“Sometimes we go to the magazine shootouts to assist the media guys and hear their feedback first hand. We have a lot of experience with the bikes and settings, having worked on them for a couple of years and I think it’s really good. The 2016 model line-up has been nothing short of amazing and a giant step forward. It’s not that anything before it was bad, but it’s just KTM keeps progressing and quicker than any other manufacturer at this point.”
But, how do you start to develop an old bike? The old product is good, and you’ve got to think through every single part and look at how it can be better with a new concept, new materials … It got our head scratching, but Casey explains the process.
“So the 2016 model range started before I came over to R&D. They had some frames with inserts that would change the geometry of the bike, and they would mess with footpeg position and so on. They would work on it in Europe and send us what they like, then we’d try and confirm what we like; it’s common that we like the same things. It’s mainly the suspension setting where we like something different and that makes sense, as the tracks are less prepared in Europe than here, where the tracks are a lot faster and smoother. As things progressed we’d get an updated frame, and we’d try it out.”
“After a while we had a bike with the new geometry but with the old look, so we could ride it without prying eyes. It was exciting when we started to ride the new bikes and didn’t want to ride the old one anymore! They are better, and it makes the bad characters of the old bikes stand out a little more, even if before they were hardly noticeable. I try to ride as much as I can, although it’s often in spurts, so I ride a lot for a while and then not so much, but we have a variety of riders we put on the bike.”
SX MY2016 was Casey’s first big project, but he is enjoying the role and relishing in the opportunity to make a difference. He’s a motorcycle man through and through, and when you step into the R&D workshop he’s often found with his hands dirty servicing or changing a shock, or working on the bikes.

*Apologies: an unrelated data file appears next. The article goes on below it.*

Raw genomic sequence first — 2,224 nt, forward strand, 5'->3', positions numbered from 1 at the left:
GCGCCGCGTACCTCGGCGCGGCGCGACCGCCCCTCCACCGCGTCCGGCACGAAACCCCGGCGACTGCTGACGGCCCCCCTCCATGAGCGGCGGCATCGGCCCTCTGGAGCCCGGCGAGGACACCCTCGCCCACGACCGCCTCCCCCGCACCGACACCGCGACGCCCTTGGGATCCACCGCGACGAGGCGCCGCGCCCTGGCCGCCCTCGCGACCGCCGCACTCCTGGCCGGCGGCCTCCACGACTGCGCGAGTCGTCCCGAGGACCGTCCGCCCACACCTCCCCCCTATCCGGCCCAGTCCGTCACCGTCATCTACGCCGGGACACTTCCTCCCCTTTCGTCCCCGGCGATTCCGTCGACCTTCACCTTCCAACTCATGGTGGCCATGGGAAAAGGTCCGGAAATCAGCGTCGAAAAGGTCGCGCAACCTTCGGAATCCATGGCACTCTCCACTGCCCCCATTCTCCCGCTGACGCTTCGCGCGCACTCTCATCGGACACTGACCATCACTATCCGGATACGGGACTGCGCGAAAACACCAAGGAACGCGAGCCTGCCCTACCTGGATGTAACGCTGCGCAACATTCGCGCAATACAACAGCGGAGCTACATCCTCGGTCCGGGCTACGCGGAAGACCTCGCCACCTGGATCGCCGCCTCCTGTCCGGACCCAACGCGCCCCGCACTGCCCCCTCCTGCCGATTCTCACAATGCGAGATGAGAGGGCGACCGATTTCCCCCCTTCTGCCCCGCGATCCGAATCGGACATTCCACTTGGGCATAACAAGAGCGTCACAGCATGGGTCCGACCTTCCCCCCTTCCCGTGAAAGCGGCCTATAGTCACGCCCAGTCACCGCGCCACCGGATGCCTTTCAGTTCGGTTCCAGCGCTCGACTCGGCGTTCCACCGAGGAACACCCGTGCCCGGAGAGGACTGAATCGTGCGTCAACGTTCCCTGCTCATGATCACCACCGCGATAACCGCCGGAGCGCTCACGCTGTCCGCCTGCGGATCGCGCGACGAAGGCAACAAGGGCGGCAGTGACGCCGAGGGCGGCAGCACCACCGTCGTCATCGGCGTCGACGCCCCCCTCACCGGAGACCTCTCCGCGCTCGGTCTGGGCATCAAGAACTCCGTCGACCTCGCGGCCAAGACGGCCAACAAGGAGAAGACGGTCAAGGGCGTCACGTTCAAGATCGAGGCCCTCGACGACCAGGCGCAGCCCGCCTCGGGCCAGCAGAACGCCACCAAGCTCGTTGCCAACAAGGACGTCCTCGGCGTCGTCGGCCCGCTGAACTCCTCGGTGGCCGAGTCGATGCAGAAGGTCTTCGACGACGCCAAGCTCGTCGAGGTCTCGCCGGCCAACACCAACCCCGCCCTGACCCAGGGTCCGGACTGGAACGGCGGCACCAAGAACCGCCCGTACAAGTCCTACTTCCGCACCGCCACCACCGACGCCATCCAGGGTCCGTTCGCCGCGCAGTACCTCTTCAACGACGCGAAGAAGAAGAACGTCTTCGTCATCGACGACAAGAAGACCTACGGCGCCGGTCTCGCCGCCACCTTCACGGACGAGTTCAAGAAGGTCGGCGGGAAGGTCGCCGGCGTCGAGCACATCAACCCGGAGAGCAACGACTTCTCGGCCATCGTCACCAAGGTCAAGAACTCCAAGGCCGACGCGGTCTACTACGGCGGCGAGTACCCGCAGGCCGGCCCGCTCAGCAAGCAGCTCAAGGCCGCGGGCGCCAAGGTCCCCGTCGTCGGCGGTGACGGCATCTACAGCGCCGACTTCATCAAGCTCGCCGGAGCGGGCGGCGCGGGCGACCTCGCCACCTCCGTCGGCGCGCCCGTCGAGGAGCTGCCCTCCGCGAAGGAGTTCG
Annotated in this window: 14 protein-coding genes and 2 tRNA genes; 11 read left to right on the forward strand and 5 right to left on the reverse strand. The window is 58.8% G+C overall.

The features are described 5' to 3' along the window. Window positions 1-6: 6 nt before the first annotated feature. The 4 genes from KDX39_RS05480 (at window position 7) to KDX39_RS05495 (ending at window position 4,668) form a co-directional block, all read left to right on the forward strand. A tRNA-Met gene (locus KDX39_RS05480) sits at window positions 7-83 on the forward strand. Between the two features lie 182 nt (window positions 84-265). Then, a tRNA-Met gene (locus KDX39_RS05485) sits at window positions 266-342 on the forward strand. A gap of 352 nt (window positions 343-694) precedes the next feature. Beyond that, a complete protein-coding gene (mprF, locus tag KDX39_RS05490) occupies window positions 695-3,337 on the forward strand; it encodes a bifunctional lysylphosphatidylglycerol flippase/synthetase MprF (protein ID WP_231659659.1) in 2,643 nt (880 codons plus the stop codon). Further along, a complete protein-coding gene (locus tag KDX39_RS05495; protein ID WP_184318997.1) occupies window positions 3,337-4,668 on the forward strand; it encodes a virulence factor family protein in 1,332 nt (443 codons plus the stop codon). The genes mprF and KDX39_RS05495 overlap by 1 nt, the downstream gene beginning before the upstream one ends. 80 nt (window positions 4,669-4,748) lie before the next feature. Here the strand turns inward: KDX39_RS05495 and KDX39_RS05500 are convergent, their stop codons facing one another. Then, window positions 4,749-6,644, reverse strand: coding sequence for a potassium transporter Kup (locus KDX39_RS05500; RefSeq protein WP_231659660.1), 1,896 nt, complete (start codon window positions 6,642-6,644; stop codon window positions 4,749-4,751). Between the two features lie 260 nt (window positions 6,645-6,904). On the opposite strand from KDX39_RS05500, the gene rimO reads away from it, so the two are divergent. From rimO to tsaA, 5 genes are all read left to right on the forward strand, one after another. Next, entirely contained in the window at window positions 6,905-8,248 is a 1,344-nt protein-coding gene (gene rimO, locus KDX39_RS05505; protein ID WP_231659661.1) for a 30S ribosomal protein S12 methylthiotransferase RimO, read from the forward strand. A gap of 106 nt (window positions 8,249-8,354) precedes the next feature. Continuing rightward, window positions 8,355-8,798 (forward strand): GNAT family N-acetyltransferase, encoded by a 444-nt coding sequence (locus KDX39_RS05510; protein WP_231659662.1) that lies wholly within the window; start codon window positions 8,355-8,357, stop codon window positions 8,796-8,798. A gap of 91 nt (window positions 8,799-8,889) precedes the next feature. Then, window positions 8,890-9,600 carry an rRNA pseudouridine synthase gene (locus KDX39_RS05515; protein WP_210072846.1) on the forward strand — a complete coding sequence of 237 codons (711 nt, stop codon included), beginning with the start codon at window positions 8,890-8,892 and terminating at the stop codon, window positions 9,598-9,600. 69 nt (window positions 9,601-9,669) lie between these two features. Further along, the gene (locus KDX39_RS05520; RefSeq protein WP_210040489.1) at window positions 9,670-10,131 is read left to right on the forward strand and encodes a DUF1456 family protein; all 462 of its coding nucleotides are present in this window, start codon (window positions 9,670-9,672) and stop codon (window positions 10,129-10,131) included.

“The best thing about my job is being involved with motorcycles, as it’s what I’ve grown up doing. I guess I didn’t expect to end up in R&D, as I’m more of a technical guy who likes to have his hands dirty seeing things change rather than sitting behind a desk, but I feel like I can be involved and see things progress.”
“I don’t get involved so much with the race team now, but I still talk to Roger to see what they are doing and any issues they may have. They also do a final test on the bikes to make sure they are happy with the direction, especially as with the production rule in the US they race on whatever we produce. A select few riders get involved in the overall process, but not too many because when they’ve ridden something that’s better they tend to not want to go back!”
As with every job there’s difficult parts, and the pressure of ensuring it’s the very best it can be, so with the whole offroad world sat patiently waiting to judge KTM’s latest offering, there’s a lot at stake. However, with the combined experience of Casey and his global colleagues it’s a fruitful task, especially when this latest model range reached the market and was a resounding success, while also winning championships.
“Probably the most difficult thing is the final test as far as pressure and stress. You have two weeks to come up with the very best settings, and at the highest level before the product goes to market. In the first year I didn’t know what to expect, which was tough, but this year we did so much testing – a minimum of three days a week – until the final test, and it felt like we came in and knew what we had and the options we had were right there. It couldn’t have been any better than what we had.”
Photos: KTM | Jen Dick